Web Development Challenge A blog app in eight hours ?

Yesterday I had a long conversation  about an opportunity to work on a very cool project. He has set a coding challenge and I thought that I’d write up my attempt here for him,  my future forgetful self and anybody else who finds it useful.  (I can hide this article if needed)


  • Simple blog with articles.
  • The article body should be written and rendered with Markdown.
  • Articles should have comments.
  • Visitors should be able to subscribe to the site with their email.
  • Each time an article is posted, subscribers should be sent a notification.
  • Each email should contain a link to the article and another to unsubscribe.
  • Test coverage where you feel appropriate.

Jump ahead and read about the stages of my solution with links to tags in github. The working version on Heroku is at code-challenge.guyroberts.co.uk.

First thoughts

Eight hours ? Honestly, I can sometimes spend that long on one issue.  But on second thoughts,  I can see how all the pieces will fit together as follows;


User, set up by Devise. Article, has many comments. Comments, belong to article. Possibly also to other comments if we want threaded comments. Subscription,  list of email addresses. Notification, I’ll use asynchronous email notification,  so this model will hold pending messages. Blog.  If time allows,  this could hold the blog title. Tempting to add,  but then I remember YAGNI

User Interface

I’ll use Angular JS for the front end because (i) I love the tools that surround it,  grunt, yeoman, bower  (ii) I am easily confused by the Rails Asset Pipeline,  (iii) The visual components are highly polished, well supported, consistent and easy to use.   Another advantage to decoupling Rails from the front end is that creatives can be spared the need to learn anything about Rails,  they just need to know the REST api.

The Angular app will be served up as static, minimised  HTML  5, CSS (from SaSS),  and Javascript.  Grunt will do the grunt work of preparing the production code.  I’ll use Restangular,  a lovely abstraction written in JS that makes the REST models look like they exist in the client code.  Angular Bootstrap will provide the UI components and Bootstrap Sass will make it easier to manage the CSS.  Grunt provides tasks to convert Sass to css.

Rails for authentication, routing and as a REST server

ActiveRecord is a rock solid way and simple way to access the database.  Rails Routing also provides a simple way to set up the REST api.  Devise for authentication.

Code organisation

I’ll try the Rails API gem,  a lite version without helpers or views.    The Angular JS code will be kept in a top level directory called client, it’ll be scaffolded by a Yeoman generator.  The Rails and Angular code will be completely decoupled,  they could live in different projects.  I already had npm, Yeoman, and bower installed.

Other Javascript components are installed with bower,

bower install restangular –save

Development habits

I use a Macbook Pro for development and Heroku for staging, together with Textmate and vi (which I first used in 1986), otherwise no IDE .  The code will be under git on github with tags to mark release points.  A master branch will be deployed to Heroku and other branches used for features.   Git Flow not needed here.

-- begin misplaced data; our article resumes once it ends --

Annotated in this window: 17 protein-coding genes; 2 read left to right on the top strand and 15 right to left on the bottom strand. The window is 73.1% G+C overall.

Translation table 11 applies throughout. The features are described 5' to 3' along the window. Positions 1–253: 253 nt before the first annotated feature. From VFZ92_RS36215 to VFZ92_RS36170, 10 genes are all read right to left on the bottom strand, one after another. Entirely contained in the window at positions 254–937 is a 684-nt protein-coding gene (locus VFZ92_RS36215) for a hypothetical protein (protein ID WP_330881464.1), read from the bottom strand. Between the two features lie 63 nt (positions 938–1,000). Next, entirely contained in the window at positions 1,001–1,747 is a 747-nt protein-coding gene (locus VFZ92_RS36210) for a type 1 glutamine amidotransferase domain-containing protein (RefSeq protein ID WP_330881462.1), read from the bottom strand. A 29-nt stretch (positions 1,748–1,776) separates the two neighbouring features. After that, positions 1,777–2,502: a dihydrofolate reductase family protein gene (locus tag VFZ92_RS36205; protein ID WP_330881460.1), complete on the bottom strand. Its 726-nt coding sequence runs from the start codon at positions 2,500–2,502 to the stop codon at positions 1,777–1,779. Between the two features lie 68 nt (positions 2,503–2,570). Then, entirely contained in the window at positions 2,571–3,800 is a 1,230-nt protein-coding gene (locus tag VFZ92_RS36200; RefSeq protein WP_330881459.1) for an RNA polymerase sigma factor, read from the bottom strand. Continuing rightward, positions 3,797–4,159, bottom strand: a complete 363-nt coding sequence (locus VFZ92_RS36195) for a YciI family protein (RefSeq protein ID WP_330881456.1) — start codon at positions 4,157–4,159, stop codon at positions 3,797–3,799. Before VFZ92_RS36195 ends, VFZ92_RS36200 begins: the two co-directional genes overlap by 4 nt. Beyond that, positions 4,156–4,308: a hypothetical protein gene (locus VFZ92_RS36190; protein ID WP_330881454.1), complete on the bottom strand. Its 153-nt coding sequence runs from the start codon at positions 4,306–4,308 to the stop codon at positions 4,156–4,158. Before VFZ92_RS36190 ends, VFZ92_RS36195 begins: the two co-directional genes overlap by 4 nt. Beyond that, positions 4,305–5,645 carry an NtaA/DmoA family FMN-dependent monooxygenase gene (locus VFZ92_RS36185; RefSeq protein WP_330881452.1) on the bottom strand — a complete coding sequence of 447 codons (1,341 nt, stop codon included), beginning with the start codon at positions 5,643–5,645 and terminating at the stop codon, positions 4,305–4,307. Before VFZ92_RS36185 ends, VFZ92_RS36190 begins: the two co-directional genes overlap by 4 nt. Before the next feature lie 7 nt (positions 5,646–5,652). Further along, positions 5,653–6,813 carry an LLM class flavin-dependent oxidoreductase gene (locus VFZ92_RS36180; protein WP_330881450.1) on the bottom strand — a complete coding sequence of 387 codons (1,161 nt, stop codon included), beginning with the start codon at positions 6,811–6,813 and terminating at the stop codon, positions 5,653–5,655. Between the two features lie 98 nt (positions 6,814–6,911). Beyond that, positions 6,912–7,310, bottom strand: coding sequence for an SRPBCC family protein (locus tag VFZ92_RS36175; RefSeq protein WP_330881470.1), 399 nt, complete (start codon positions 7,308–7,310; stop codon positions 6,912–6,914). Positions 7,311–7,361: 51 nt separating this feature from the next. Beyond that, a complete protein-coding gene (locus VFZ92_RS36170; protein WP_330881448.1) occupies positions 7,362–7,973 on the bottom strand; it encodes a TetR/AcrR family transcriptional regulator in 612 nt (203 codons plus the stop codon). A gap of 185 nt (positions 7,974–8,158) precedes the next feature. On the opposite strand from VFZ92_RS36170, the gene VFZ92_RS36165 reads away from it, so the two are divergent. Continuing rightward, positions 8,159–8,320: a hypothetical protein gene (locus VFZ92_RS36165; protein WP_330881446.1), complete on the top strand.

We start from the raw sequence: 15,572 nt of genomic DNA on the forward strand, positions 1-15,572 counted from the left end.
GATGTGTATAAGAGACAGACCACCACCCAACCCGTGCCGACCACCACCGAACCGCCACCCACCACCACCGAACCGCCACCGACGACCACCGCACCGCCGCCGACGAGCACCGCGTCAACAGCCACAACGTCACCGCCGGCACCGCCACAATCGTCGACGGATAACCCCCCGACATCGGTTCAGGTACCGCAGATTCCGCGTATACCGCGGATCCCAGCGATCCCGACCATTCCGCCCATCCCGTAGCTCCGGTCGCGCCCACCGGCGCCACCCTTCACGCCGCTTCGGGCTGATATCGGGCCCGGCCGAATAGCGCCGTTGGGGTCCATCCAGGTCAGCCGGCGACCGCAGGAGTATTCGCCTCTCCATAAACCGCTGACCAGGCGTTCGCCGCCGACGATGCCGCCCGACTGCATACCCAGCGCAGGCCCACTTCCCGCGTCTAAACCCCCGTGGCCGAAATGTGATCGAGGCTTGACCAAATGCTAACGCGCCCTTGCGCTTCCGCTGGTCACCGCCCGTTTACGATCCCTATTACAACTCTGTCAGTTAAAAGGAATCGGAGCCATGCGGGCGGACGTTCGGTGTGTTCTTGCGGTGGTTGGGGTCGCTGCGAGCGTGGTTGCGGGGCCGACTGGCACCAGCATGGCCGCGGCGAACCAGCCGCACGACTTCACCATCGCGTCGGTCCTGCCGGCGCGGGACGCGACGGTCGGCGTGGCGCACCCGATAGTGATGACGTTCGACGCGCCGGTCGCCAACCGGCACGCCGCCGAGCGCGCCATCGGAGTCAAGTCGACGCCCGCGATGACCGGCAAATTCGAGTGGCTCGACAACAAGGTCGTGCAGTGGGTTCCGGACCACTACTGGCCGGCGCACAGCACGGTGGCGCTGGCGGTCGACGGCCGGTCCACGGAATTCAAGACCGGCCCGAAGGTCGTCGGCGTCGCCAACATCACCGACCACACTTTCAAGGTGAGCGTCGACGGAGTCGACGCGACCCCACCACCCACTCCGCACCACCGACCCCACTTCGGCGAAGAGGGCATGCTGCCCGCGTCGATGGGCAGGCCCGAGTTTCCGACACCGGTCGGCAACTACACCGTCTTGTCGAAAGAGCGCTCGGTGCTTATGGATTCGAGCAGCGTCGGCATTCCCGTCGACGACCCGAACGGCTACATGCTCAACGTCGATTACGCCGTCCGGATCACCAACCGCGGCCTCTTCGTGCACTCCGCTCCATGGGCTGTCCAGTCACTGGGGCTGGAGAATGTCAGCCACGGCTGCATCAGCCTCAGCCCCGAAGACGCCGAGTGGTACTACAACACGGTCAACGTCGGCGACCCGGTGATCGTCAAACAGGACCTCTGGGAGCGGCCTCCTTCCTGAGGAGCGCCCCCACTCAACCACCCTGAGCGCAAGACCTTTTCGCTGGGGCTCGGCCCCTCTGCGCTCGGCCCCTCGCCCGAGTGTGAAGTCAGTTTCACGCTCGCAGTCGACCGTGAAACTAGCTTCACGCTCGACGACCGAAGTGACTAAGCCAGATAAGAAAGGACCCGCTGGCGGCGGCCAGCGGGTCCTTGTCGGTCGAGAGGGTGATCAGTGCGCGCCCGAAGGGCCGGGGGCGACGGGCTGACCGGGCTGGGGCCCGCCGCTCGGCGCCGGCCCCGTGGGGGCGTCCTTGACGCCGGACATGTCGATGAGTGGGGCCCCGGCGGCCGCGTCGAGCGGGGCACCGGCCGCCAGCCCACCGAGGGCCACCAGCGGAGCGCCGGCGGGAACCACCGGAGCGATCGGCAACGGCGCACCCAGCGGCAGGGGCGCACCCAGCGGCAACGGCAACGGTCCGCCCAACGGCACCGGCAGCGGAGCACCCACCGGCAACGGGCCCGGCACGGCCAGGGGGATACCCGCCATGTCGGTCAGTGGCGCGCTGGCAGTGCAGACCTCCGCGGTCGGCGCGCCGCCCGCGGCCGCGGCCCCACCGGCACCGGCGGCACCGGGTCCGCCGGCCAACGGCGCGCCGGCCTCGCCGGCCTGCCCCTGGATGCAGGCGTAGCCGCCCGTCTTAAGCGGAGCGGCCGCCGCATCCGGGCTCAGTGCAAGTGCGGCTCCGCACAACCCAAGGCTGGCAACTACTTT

I use two terminals for development,  one running a grunt task to serve out the angular artefacts on port 9000 and another running Rails on 3000 which answers REST requests with JSON.   A grunt task called build pulls all the code together and then I check it into git with a comment of ‘Build’.

The requirements specify Postgres as the production database, but I’ll use MySQL in development because the tools are better, as far as I can find.  There are occasionally small problems with SQL syntax that works on one but not the other.

For this project I used ruby-2.1.1 through Ruby Version Manager.   Rails 4.2.1 installed by the rails-api gem.

Mock ups

Perhaps this is over kill for a simple application, but I like to look at pictures and think about how the data flows around.   These were made with Balsamiq Mockups.  Also, they help to imagine the minimal set of buttons and other stuff on the page.  Click for detail.

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For ruby I use byebug and for Angular, Chrome and Batarang. The Chrome Developer Tools  Javascript console is dead useful.

To manually call methods on the REST api I use the Chrome extension called ‘Advanced REST client’ with the HTTP header, Content-Type: application/json, and a body like;

{“article”: {“title”:”My first job was playing the back half of a pantomime wasp”, “body”:”I thought I was the bees knees”}}


Rspec and FactoryGirl for the Rails code. Not sure how I’ll do end to end testing yet,   rspec requests tests with some sort of Karma end to end JS testing.


I assigned the domain name code-challenge.guyroberts.co.uk to the app by adding a CNAME entry on the CloudFlare DNS,  and then in the terminal ran

About adding Angular code

This section need a write up of its own, but not yet. There are a few fiddly steps to get grunt to proxy requests in the development environment.

Most of the ideas came from a book by Ari Learner called Riding Rails with Angular. To be honest I found it hard to follow his tutorials, but the steps needed to integrate decoupled Angular/Rails projects were gold dust.

All the Angular code is kept in a directory called ‘client’. There is no Rails code in there at all, the two are completely separate.

Initially the client directory is scaffolded like this;

Guy Roberts

About Guy Roberts

A freelance developer who conjures up Software as a Service using Angular JS, SQL, Ruby on Rails and Java. Runner, dad and glider pilot.